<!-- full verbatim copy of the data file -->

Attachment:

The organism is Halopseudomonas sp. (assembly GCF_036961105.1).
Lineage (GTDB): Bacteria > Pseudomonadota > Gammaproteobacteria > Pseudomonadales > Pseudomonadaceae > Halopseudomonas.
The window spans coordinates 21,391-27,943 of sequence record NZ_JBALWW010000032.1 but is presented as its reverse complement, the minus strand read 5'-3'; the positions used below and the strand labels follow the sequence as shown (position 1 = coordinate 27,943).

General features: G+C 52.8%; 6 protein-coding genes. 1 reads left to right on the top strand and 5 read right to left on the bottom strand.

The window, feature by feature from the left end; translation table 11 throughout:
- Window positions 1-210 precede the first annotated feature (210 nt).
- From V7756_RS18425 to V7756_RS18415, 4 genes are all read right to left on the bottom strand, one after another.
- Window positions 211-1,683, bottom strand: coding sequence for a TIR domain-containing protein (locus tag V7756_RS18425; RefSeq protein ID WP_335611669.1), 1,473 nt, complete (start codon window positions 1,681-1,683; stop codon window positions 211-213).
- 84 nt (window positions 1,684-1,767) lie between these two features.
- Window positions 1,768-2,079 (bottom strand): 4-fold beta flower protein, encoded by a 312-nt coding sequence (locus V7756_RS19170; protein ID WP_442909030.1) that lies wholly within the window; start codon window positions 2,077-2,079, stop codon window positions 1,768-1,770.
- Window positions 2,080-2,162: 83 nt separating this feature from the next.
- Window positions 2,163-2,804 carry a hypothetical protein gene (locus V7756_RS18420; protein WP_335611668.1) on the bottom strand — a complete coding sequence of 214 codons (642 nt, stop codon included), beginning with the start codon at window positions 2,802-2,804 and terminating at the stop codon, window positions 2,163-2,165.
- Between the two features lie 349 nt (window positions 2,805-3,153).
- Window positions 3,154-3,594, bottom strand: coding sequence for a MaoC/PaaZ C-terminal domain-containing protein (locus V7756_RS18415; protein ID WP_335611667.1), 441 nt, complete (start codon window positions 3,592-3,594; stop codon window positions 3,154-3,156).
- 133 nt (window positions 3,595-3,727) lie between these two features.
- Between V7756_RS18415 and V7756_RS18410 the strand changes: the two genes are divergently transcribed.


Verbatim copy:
The organism is Halopseudomonas sp. (assembly GCF_036961105.1).
Lineage (GTDB): Bacteria > Pseudomonadota > Gammaproteobacteria > Pseudomonadales > Pseudomonadaceae > Halopseudomonas.
The window spans coordinates 21,391-27,943 of sequence record NZ_JBALWW010000032.1 but is presented as its reverse complement, the minus strand read 5'-3'; the positions used below and the strand labels follow the sequence as shown (position 1 = coordinate 27,943).

General features: G+C 52.8%; 6 protein-coding genes. 1 reads left to right on the top strand and 5 read right to left on the bottom strand.

The window, feature by feature from the left end; translation table 11 throughout:
- Window positions 1-210 precede the first annotated feature (210 nt).
- From V7756_RS18425 to V7756_RS18415, 4 genes are all read right to left on the bottom strand, one after another.
- Window positions 211-1,683, bottom strand: coding sequence for a TIR domain-containing protein (locus tag V7756_RS18425; RefSeq protein ID WP_335611669.1), 1,473 nt, complete (start codon window positions 1,681-1,683; stop codon window positions 211-213).
- 84 nt (window positions 1,684-1,767) lie between these two features.
- Window positions 1,768-2,079 (bottom strand): 4-fold beta flower protein, encoded by a 312-nt coding sequence (locus V7756_RS19170; protein ID WP_442909030.1) that lies wholly within the window; start codon window positions 2,077-2,079, stop codon window positions 1,768-1,770.
- Window positions 2,080-2,162: 83 nt separating this feature from the next.
- Window positions 2,163-2,804 carry a hypothetical protein gene (locus V7756_RS18420; protein WP_335611668.1) on the bottom strand — a complete coding sequence of 214 codons (642 nt, stop codon included), beginning with the start codon at window positions 2,802-2,804 and terminating at the stop codon, window positions 2,163-2,165.
- Between the two features lie 349 nt (window positions 2,805-3,153).
- Window positions 3,154-3,594, bottom strand: coding sequence for a MaoC/PaaZ C-terminal domain-containing protein (locus V7756_RS18415; protein ID WP_335611667.1), 441 nt, complete (start codon window positions 3,592-3,594; stop codon window positions 3,154-3,156).
- 133 nt (window positions 3,595-3,727) lie between these two features.
- Between V7756_RS18415 and V7756_RS18410 the strand changes: the two genes are divergently transcribed.